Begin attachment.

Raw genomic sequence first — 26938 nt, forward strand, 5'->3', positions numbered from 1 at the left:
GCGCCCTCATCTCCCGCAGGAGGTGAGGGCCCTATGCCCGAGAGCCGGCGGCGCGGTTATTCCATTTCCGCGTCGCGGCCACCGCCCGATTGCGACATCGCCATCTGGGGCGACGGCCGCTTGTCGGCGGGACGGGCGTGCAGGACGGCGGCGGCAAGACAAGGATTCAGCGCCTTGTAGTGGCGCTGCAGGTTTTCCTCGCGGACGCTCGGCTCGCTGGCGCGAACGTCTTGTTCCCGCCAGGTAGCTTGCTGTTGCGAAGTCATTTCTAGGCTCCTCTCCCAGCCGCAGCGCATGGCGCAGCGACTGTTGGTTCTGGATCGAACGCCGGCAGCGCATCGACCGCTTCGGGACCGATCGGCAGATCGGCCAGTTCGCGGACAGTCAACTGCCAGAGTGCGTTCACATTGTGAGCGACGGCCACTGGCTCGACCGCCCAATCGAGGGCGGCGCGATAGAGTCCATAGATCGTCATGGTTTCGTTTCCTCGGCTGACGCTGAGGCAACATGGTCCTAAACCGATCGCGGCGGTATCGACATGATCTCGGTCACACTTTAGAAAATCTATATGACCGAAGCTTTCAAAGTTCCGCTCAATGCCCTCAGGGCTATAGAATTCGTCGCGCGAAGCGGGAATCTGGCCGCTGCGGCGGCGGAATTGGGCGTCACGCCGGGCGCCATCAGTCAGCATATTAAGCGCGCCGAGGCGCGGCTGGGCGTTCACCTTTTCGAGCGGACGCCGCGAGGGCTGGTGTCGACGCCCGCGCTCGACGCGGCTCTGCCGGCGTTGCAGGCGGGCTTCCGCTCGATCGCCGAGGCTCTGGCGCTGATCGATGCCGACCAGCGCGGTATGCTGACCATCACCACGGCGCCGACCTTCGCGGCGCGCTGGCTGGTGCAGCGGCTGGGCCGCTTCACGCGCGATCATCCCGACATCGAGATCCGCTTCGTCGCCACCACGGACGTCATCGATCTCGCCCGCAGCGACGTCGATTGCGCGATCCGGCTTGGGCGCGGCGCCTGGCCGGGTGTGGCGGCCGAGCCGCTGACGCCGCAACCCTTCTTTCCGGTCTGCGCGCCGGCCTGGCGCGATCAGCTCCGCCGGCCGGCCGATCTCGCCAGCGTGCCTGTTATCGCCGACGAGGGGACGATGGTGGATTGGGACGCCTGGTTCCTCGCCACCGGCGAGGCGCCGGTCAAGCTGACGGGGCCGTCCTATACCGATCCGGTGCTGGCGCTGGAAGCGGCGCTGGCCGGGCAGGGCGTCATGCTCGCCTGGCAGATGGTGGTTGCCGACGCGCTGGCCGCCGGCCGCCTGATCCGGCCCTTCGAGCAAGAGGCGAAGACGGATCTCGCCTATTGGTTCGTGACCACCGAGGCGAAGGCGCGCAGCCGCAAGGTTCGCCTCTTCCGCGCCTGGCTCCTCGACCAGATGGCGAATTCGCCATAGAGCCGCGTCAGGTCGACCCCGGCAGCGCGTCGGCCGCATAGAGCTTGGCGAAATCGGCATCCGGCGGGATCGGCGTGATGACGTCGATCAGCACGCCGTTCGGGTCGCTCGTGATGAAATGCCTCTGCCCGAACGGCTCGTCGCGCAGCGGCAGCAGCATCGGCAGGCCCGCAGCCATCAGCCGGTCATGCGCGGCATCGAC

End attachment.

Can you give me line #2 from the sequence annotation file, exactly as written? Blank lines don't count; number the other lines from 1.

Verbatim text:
GCGCCCTCATCTCCCGCAGGAGGTGAGGGCCCTATGCCCGAGAGCCGGCGGCGCGGTTATTCCATTTCCGCGTCGCGGCCACCGCCCGATTGCGACATCGCCATCTGGGGCGACGGCCGCTTGTCGGCGGGACGGGCGTGCAGGACGGCGGCGGCAAGACAAGGATTCAGCGCCTTGTAGTGGCGCTGCAGGTTTTCCTCGCGGACGCTCGGCTCGCTGGCGCGAACGTCTTGTTCCCGCCAGGTAGCTTGCTGTTGCGAAGTCATTTCTAGGCTCCTCTCCCAGCCGCAGCGCATGGCGCAGCGACTGTTGGTTCTGGATCGAACGCCGGCAGCGCATCGACCGCTTCGGGACCGATCGGCAGATCGGCCAGTTCGCGGACAGTCAACTGCCAGAGTGCGTTCACATTGTGAGCGACGGCCACTGGCTCGACCGCCCAATCGAGGGCGGCGCGATAGAGTCCATAGATCGTCATGGTTTCGTTTCCTCGGCTGACGCTGAGGCAACATGGTCCTAAACCGATCGCGGCGGTATCGACATGATCTCGGTCACACTTTAGAAAATCTATATGACCGAAGCTTTCAAAGTTCCGCTCAATGCCCTCAGGGCTATAGAATTCGTCGCGCGAAGCGGGAATCTGGCCGCTGCGGCGGCGGAATTGGGCGTCACGCCGGGCGCCATCAGTCAGCATATTAAGCGCGCCGAGGCGCGGCTGGGCGTTCACCTTTTCGAGCGGACGCCGCGAGGGCTGGTGTCGACGCCCGCGCTCGACGCGGCTCTGCCGGCGTTGCAGGCGGGCTTCCGCTCGATCGCCGAGGCTCTGGCGCTGATCGATGCCGACCAGCGCGGTATGCTGACCATCACCACGGCGCCGACCTTCGCGGCGCGCTGGCTGGTGCAGCGGCTGGGCCGCTTCACGCGCGATCATCCCGACATCGAGATCCGCTTCGTCGCCACCACGGACGTCATCGATCTCGCCCGCAGCGACGTCGATTGCGCGATCCGGCTTGGGCGCGGCGCCTGGCCGGGTGTGGCGGCCGAGCCGCTGACGCCGCAACCCTTCTTTCCGGTCTGCGCGCCGGCCTGGCGCGATCAGCTCCGCCGGCCGGCCGATCTCGCCAGCGTGCCTGTTATCGCCGACGAGGGGACGATGGTGGATTGGGACGCCTGGTTCCTCGCCACCGGCGAGGCGCCGGTCAAGCTGACGGGGCCGTCCTATACCGATCCGGTGCTGGCGCTGGAAGCGGCGCTGGCCGGGCAGGGCGTCATGCTCGCCTGGCAGATGGTGGTTGCCGACGCGCTGGCCGCCGGCCGCCTGATCCGGCCCTTCGAGCAAGAGGCGAAGACGGATCTCGCCTATTGGTTCGTGACCACCGAGGCGAAGGCGCGCAGCCGCAAGGTTCGCCTCTTCCGCGCCTGGCTCCTCGACCAGATGGCGAATTCGCCATAGAGCCGCGTCAGGTCGACCCCGGCAGCGCGTCGGCCGCATAGAGCTTGGCGAAATCGGCATCCGGCGGGATCGGCGTGATGACGTCGATCAGCACGCCGTTCGGGTCGCTCGTGATGAAATGCCTCTGCCCGAACGGCTCGTCGCGCAGCGGCAGCAGCATCGGCAGGCCCGCAGCCATCAGCCGGTCATGCGCGGCATCGAC